King's Lynn Story - Probably at first a Celtic settlement, and clearly settled in Saxon times it was outlined just as Lun in the Domesday Book (1086), and controlled by Bishop Almer of Elmham. The town was only called King's Lynn in the 16th century, and had formerly been known as Bishop's Lynn (and simply Lynn before this), the Bishop's portion of the name was administered simply because it was owned by a Bishop, who founded a Benedictine priory there in 1095, and it was the Bishop who initially granted the town the charter to hold a street market in 1101. It was in addition at approximately this period that the St Margaret's Church was built.

The town steadily grew to be a very important trading hub and port, with merchandise like wool, grain and salt being shipped out from the harbor. By the fourteenth century, Bishop's Lynn was among the chief ports in Britain and a great deal of business was done with members of the Hanseatic League (Germanic and Baltic merchants), and the Hanseatic Warehouse being erected for them in the late 15th C.

The town encountered a couple of major disasters during the 14th C, the first was a dreadful fire which affected a lot of the town, and the second by way of the Black Death, a plague which took the lives of over fifty percent of the town's citizens in the period 1348 and 1349. In 1537, in the rule of Henry the Eighth, Bishop's Lynn was taken over by the monarch rather than the bishop and was subsequently recognized as King's Lynn, one year after this Henry VIII also closed the Benedictine Priory during his Dissolution of the Monasteries (1536-1541).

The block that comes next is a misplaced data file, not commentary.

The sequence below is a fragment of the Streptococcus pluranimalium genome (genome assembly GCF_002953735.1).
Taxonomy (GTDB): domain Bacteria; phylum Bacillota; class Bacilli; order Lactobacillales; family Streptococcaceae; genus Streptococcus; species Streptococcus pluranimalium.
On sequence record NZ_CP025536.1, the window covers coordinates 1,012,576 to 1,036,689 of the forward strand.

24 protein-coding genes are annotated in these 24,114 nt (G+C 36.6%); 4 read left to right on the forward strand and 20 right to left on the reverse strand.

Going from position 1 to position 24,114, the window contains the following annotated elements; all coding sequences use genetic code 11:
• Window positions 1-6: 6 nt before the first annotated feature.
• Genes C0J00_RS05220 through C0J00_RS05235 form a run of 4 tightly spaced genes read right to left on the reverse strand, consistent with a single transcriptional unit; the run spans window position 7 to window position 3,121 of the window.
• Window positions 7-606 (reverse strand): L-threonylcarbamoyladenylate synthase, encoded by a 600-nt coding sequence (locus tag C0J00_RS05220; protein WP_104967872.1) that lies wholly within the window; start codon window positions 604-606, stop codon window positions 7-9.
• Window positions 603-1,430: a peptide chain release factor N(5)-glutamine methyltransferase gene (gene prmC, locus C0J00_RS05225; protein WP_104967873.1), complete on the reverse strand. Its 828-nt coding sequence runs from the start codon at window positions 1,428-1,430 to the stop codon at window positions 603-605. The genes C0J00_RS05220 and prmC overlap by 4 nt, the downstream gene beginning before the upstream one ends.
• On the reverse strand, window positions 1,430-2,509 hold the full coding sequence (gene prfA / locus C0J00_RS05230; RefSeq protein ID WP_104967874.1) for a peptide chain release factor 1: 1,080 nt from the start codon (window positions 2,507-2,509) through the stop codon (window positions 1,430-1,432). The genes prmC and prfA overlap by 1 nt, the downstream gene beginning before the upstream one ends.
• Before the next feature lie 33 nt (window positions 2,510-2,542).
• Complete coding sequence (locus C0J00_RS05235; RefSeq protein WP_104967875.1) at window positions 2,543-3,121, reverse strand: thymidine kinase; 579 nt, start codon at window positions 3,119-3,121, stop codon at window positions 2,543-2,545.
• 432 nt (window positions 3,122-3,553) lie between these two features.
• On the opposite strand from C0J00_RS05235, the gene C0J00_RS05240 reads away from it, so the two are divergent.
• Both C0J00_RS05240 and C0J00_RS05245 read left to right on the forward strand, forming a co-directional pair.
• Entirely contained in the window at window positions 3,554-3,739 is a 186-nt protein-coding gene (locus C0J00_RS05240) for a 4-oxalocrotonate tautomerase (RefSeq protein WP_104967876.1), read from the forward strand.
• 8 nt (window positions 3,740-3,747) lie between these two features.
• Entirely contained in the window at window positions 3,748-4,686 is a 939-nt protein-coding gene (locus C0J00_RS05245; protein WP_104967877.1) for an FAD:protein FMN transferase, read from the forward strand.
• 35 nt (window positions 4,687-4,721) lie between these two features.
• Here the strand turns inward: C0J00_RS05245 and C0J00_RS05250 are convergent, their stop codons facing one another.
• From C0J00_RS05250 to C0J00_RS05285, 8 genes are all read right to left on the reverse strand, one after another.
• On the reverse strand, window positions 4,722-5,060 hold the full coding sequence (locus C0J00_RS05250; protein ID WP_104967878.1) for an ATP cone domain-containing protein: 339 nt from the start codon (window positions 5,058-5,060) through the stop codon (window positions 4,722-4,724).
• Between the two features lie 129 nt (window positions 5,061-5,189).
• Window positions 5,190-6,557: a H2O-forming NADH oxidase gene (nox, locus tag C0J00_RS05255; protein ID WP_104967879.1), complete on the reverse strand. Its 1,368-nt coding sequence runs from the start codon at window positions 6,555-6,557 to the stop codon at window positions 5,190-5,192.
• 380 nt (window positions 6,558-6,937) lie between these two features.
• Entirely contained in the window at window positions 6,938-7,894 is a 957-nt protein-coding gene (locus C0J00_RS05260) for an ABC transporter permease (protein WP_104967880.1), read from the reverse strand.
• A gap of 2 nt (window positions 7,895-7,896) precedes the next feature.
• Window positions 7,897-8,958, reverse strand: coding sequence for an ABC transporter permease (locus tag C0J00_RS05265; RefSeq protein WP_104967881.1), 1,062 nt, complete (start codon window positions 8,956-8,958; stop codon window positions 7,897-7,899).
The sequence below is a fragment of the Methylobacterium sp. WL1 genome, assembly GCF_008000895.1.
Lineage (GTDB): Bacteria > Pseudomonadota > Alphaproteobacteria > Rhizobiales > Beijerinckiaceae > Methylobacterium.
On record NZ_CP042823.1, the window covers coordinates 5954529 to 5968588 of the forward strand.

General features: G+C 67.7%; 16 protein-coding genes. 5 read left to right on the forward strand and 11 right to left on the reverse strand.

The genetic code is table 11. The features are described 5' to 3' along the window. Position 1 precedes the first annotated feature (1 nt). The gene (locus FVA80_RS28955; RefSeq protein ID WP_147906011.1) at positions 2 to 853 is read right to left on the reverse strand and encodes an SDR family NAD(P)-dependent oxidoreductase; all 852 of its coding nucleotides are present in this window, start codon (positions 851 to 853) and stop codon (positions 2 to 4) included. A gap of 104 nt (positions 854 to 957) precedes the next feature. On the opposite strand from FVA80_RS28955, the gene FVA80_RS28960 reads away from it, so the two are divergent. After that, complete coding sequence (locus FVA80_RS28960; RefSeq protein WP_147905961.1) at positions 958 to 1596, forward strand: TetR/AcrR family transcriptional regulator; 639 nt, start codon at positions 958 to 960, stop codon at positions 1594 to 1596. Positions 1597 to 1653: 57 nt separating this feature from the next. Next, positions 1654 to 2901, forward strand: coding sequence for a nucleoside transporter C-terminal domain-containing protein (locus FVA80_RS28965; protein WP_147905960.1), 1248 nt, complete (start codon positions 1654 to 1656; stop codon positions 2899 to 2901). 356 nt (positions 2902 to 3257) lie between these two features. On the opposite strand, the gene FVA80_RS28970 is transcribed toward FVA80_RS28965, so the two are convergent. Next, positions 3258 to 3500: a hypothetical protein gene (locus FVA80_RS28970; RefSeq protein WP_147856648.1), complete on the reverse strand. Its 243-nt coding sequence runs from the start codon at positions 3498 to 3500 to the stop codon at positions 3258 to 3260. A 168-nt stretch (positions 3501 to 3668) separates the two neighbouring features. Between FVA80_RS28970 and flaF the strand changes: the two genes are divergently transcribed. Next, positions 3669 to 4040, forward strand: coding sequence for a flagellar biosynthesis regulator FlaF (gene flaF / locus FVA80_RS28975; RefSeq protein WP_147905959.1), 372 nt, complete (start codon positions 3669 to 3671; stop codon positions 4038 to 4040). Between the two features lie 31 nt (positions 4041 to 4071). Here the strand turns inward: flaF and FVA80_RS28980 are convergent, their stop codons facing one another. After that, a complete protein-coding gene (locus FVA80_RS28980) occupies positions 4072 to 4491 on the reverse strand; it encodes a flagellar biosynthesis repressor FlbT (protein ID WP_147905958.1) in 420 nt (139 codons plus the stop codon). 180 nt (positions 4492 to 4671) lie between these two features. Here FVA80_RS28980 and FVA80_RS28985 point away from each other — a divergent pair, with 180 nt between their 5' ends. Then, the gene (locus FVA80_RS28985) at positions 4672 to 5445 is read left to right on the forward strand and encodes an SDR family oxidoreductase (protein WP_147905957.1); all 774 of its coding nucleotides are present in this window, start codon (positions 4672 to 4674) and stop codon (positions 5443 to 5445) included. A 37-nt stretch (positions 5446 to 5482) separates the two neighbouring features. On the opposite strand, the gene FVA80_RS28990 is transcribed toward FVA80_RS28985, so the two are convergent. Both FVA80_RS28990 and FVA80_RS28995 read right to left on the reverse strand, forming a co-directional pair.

In the Civil War (1642-51), the town actually joined both sides, initially it supported parliament, but soon after swapped allegiance and was seized by the Parliamentarians after being under seige for three weeks. Over the next 2 centuries King's Lynn's value as a port diminished following the downturn of the export of wool, though it clearly did still continue exporting grain and importing timber, pitch and iron to a lesser extent. King's Lynn in addition affected by the rise of western ports like Bristol, which expanded after the Americas were discovered.

The Lattice House Inn, King's Lynn - geograph.org.uk - 1589499Clearly there was still a substantial coastal and local commerce to help keep the port in business throughout these times and it wasn't long before King's Lynn prospered yet again with large shipments of wine coming from Spain, France and Portugal. Furthermore the exporting of farmed produce escalated following the fens were drained through the Mid-17th Century, additionally, it started a significant shipbuilding industry. The train arrived in the town in 1847, driving more visitors, prosperity and trade to the town. The population of King's Lynn increased dramatically in the Sixties when it became an overflow area for London.

Kings Lynn can be accessed by way of the A10, the A149 and the A17, its around 38 miles from the city of Norwich and 94 miles from Central London. It could also be got to by train, the most handy international airport to King's Lynn is Norwich (around 46 miles) a driving time of approximately one hour.